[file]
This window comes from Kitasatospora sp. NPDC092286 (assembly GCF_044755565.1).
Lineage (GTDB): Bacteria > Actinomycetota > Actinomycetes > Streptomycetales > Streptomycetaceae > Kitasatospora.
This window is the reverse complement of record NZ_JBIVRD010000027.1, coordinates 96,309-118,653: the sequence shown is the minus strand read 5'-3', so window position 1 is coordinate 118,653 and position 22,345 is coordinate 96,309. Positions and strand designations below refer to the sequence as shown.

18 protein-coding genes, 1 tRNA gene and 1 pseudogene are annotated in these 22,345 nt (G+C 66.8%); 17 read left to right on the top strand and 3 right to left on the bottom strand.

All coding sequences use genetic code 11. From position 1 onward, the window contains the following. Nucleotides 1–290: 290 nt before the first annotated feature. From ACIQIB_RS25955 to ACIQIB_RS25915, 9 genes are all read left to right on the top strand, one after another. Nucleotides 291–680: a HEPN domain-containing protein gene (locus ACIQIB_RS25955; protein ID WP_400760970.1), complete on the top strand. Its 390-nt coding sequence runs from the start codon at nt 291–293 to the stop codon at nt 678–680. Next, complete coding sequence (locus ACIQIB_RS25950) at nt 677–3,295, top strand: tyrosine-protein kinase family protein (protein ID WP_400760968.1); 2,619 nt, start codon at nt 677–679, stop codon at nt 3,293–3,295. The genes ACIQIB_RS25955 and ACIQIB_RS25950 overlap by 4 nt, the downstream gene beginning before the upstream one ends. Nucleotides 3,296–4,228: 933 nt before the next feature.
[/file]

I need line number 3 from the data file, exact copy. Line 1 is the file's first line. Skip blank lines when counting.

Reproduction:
This window is the reverse complement of record NZ_JBIVRD010000027.1, coordinates 96,309-118,653: the sequence shown is the minus strand read 5'-3', so window position 1 is coordinate 118,653 and position 22,345 is coordinate 96,309. Positions and strand designations below refer to the sequence as shown.